## Using IFERROR Function in Google Sheets with Examples and Formulas

Though Google Sheets is a user-friendly spreadsheet software, we tend to experience Formula Parse Errors from time to time. We experience errors for various reasons. This could be a blank cell, a number, or a relevant alert message that we are unfamiliar with. However, we can use the IFERROR function to overcome these errors. The main objective of the IFERROR function is that it helps to clean and remove unwanted error message which is displayed on our Google Sheets.

Also, the IFERROR allows you to “instruct” the spreadsheet as to what value to display if an error is detected. In this article, let’s learn everything about the IFERROR function along with important Google Sheet tips. Read on to find out more.

## Common Errors That We See in Google Sheets

The common errors that we encounter in Google Sheets are:

### 1. #VALUE! Error

It is the most popular type of error in Google Sheets. It happens when you use the wrong data type for the expected input arguments.

### 2. #REF! Error

This is known as a reference error, and it occurs when the reference in the formula is no longer valid. This could happen if the formula refers to a cell reference that does not exist. For example, if you delete a row/column or worksheet that was referred to in the formula, the Reference error will be shown.

### 3. #N/A! Error

This is known as the ‘not available’ error, and it appears when you use a lookup formula and it cannot find the value.

### 4. #NUM! Error

If you try to calculate a very large value in Google Sheets, you may encounter a numeric error. For example, if you are trying to calculate =123^456, it will result in the number or numeric in Google Sheets. It can also happen if you try to enter an invalid number. For example, if you pass a negative number as an argument to the Square Root function, it will return a number error.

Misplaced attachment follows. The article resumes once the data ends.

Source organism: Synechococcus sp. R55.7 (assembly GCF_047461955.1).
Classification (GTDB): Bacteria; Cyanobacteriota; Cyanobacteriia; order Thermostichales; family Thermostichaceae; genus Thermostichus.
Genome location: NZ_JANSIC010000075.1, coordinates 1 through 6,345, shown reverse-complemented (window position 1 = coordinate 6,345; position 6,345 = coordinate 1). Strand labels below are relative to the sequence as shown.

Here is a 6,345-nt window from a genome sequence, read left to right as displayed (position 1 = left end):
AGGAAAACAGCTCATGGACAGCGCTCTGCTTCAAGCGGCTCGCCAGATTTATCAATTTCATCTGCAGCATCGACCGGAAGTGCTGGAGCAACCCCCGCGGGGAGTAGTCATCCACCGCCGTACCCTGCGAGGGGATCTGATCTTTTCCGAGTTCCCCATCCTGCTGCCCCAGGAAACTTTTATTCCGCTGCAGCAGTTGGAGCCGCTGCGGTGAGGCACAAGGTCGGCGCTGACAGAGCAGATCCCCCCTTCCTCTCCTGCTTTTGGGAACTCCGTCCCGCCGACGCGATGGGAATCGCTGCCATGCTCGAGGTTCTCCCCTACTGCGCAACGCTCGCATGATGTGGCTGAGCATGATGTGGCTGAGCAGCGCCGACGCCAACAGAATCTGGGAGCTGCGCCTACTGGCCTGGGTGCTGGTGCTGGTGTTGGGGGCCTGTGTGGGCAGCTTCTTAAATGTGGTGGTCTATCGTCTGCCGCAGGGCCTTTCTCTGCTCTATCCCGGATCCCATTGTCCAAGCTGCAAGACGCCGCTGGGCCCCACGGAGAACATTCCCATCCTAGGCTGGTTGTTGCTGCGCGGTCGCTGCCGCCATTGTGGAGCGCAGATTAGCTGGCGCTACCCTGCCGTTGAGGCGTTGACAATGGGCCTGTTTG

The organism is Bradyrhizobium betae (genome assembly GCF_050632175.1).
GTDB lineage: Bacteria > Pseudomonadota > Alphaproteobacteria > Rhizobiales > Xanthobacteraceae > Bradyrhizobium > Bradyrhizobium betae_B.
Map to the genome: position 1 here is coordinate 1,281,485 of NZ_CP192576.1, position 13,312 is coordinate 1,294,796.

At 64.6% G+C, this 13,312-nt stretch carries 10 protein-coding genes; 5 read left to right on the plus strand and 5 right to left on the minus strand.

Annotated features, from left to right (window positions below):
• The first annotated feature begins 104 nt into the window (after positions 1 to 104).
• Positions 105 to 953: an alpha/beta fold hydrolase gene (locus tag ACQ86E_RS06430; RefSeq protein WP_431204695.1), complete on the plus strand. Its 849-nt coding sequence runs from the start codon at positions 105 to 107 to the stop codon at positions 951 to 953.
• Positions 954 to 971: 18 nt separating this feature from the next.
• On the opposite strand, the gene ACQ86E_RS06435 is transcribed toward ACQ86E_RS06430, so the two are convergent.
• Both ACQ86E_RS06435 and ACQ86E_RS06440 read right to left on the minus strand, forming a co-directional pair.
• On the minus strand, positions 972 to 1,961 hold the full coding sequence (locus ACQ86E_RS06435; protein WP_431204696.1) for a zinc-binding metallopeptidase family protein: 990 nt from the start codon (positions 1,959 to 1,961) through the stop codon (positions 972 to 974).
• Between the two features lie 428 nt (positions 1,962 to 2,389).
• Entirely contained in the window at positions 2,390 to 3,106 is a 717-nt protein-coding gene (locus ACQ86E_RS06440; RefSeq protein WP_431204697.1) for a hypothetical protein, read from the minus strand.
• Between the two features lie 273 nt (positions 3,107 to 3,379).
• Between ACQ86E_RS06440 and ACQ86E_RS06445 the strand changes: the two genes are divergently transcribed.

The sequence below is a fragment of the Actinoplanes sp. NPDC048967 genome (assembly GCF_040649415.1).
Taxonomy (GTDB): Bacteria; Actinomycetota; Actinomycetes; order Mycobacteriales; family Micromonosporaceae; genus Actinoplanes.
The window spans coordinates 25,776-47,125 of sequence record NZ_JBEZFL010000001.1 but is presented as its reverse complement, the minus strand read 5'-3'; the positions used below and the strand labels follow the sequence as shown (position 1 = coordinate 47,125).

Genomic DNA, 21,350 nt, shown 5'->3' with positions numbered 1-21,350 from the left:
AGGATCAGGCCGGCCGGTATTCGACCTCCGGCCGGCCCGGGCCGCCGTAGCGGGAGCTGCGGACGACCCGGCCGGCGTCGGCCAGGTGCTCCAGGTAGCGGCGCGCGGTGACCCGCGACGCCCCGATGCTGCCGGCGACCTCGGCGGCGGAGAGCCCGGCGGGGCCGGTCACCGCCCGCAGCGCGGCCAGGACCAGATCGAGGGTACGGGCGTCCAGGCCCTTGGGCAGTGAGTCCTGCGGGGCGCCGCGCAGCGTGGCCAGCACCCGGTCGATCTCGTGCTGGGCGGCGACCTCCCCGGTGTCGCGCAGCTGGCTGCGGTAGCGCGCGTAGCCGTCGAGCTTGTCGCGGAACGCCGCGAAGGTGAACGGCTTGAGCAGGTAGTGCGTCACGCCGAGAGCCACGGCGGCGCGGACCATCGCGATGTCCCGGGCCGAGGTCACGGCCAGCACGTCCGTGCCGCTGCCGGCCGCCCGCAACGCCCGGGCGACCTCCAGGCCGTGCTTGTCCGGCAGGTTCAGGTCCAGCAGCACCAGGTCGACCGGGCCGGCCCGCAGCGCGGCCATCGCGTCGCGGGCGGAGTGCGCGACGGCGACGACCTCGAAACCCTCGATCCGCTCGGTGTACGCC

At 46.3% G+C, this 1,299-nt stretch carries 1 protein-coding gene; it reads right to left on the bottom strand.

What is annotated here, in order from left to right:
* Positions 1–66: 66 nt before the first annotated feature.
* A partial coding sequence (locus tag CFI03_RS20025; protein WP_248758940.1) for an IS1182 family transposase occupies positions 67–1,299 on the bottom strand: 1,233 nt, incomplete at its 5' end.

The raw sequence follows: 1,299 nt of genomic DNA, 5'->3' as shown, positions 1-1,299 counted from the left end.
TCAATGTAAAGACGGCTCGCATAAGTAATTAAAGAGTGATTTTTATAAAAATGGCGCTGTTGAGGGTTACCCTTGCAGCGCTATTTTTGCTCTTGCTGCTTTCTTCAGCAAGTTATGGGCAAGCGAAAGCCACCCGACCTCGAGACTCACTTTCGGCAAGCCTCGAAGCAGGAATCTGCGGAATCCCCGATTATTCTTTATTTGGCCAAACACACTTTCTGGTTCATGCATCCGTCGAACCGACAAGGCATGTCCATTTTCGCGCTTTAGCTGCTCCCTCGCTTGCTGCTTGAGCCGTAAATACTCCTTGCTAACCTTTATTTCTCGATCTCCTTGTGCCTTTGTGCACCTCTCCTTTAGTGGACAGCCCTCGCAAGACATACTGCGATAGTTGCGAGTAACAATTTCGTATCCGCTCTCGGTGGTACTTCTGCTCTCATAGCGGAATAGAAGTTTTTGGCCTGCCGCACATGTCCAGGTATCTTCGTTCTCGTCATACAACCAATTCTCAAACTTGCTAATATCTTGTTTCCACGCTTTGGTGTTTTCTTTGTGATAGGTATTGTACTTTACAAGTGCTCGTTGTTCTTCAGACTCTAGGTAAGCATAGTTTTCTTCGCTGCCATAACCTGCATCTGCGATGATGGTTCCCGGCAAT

### 5. #NAME! Error

This error is most likely caused by a misspelled function. For example, if you use VLOKUP instead of VLOOKUP by mistake, you will get a name error.

### Using IFERROR Function in Google Sheets

Let’s understand how to use the IFERROR Function in Google Sheets with the help of examples:

### IFERROR Return Blank or Custom Text

You can easily create conditions that specify a specific value if a formula returns an error. For example, if there is an error then the cell should be blank instead of showing an error.

If you have formula results that are causing errors, you can use the IFERROR function to wrap the formula in it and, in the event of an error, return a blank or meaningful text.

Now let’s understand how to do this with the help of the steps listed below:

• Step 1: Consider the following dataset. Now, we are trying to divide cell A2 divide B2, where B2 is blank. The formula which needs to be entered in Cell C is B2/A2.
• Step 2: Now the cell shows #VALUE! Error.

• Step 3: Now go to the error shown cell and type the formula =IFERROR(B2/A2,””).
• Step 4: The error shown cell is now blank as shown in the image below.